or because they employed hired help. Often, "hired help" was one or two
          individuals, not usually an entire family. The first entrant on the
          census was the property owner. You often found other relatives,
          especially married-ins living with them. What you don't note is the
          number and type of animals they kept - this was the true measure of a
          peasants "wealth" not the house or outbuildings. That's why an entire
          page was devoted to it.

          I'm not going to comment too much on the church designations without
          seeing them, only to "guess" that maybe it was a notation for "Augsburg
          Confession" later known as Evangelical or Lutheran, today known in
          Slovakia as "Slovenska evanjelicka cirkev augsburskeho vyznania" (Slovak
          Evangelical Church of the Augsburg Confession)


          On Thu, December 3, 2009 9:07 am, MaryLou wrote:
          > I have been using your webpage to help in the translation of the
          > categories
          > but I am having problems deciphering some of the entries especially under
          > occupation and profession.
          > I did find something interesting.
          > My gg grandparents with 7 children lived in a house with 2 rooms on the
          > ground floor, 2 sleeping rooms, 2 pantries or storage rooms. The house had
          > 2
          > closets but also a shed attached to the house and 2-3 other
          > sheds/barns/stalls. What is interesting--my ancestors are listed as the
          > first family with a Jewish family as the 2nd. Almost sounds like a
          > duplex,
          > doesn't it?
          > I can't read the religion listed for my ancestors--I know most of them
          > were
          > Lutheran--but the abbreviation looks like: AH
          > I couldn't find a comparable abbreviation so I am probably misreading the
          > handwriting.
          > I may scan a few of the pages and upload to the files section so I can ask
          > some of the rest of you if you can read the info.
          >
          > MaryLou



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        • MaryLou
          As a followup to my own message, the families in this village are on my father s side of the family. MaryLou ... From: MaryLou Date: 12/3/2009 3:18:13 PM To:
          Message 4 of 12 , Dec 3, 2009
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            As a followup to my own message, the families in this village are on my
            father's side of the family.
            MaryLou

            -------Original Message-------

            From: MaryLou
            Date: 12/3/2009 3:18:13 PM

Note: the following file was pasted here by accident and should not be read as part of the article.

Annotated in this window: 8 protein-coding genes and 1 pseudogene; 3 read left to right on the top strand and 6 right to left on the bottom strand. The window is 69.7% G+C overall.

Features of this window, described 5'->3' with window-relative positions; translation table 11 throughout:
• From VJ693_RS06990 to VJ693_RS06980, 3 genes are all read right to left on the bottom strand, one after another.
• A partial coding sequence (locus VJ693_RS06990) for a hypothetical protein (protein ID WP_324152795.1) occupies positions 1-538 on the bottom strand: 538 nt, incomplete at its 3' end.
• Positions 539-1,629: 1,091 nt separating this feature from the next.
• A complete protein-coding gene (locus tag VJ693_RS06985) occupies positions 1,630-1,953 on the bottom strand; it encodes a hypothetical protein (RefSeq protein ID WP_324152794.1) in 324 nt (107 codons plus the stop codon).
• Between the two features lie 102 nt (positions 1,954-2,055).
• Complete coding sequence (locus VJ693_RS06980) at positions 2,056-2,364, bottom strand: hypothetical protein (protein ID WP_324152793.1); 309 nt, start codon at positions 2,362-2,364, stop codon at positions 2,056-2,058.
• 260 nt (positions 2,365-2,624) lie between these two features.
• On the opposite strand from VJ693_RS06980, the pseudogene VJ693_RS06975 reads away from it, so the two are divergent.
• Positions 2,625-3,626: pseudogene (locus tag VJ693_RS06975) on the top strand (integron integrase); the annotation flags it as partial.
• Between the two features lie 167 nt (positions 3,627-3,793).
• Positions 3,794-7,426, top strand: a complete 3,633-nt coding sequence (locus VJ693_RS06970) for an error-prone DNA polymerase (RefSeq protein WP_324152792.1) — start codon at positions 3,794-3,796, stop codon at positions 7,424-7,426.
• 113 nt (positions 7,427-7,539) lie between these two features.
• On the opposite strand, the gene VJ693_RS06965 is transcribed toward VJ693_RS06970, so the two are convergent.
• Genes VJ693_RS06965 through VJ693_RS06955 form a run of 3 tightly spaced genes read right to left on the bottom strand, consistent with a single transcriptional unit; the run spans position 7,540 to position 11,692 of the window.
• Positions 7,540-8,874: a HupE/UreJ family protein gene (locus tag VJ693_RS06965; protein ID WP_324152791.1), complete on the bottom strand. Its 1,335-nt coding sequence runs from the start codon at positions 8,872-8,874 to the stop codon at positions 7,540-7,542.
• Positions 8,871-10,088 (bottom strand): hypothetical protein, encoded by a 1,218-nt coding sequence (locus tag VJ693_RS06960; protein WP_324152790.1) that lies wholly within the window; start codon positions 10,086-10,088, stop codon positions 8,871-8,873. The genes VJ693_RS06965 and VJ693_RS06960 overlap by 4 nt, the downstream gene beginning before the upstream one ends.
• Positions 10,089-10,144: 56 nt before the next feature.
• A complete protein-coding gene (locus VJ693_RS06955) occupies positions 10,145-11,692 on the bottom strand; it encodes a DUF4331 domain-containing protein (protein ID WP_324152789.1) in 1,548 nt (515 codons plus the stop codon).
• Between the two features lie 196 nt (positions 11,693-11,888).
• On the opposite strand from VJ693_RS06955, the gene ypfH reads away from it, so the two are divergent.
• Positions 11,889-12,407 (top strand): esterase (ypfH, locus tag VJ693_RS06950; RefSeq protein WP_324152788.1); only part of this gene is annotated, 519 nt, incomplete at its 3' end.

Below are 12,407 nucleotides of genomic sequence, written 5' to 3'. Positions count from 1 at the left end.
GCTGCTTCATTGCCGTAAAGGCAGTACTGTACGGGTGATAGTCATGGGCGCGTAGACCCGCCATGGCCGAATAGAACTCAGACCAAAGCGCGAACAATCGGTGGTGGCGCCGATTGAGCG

To: SLOVAK-ROOTS@yahoogroups.com
            Subject: RE: [S-R] My visit to the Family History Center Hanusovce - 1869
            census

            Bill
            I was trying to envision the type of cottage or house this would be and with
            2 entirely different families, I wondered if it was something like a duplex
            or if the rooms all were joined. Oh, they owned 2 "horned" cows in the
            other breeds category.
            I knew there was a Jewish population in the area and I have often thought we
            have some Jewish ancestors. One reason I found this household interesting
            was based on my father's attitudes towards Jews--he was a total bigot--He
            hated Jews, Italians, Polish, and any other group of people who were
            different from him. Because of his bigotry, I always thought it would be
            ironic to show how senseless his hatred was.

            MaryLou

            -------Original Message-------

            From: Bill Tarkulich
            Date: 12/3/2009 11:54:09 AM
            To: SLOVAK-ROOTS@yahoogroups.com
            Subject: RE: [S-R] My visit to the Family History Center Hanusovce - 1869
            census

            MaryLou,

            Every village paints a different personality. They have different customs
            and traditions. It would serve you greatly to go back to the census and
            look at the rest of the houses and see what kind of trends you can deduce.

            I can tell you a bit about small villages however. They were poor. Most
            of them were really poor. "Duplex" was not something found in rural
            villages 140 years ago. People lived together either because they had to,
            or because they employed hired help. Often, "hired help" was one or two
            individuals, not usually an entire family. The first entrant on the
            census was the property owner. You often found other relatives,
            especially married-ins living with them. What you don't note is the